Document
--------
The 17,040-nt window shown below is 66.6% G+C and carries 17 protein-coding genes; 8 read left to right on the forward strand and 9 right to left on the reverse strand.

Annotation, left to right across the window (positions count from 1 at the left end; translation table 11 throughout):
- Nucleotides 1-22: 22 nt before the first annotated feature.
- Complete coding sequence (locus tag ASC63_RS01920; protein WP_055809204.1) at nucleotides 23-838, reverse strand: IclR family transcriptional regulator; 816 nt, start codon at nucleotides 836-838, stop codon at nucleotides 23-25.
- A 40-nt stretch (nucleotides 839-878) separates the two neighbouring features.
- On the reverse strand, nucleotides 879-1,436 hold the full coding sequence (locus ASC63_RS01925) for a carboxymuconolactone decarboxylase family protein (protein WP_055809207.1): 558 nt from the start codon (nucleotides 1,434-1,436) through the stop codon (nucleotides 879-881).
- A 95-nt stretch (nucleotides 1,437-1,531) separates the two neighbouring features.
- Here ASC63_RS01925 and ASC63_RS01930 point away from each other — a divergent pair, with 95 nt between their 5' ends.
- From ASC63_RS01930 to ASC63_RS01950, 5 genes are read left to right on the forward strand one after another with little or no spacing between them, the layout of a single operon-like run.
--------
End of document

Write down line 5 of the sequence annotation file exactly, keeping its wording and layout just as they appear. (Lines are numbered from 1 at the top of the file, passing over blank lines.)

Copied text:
- A 40-nt stretch (nucleotides 839-878) separates the two neighbouring features.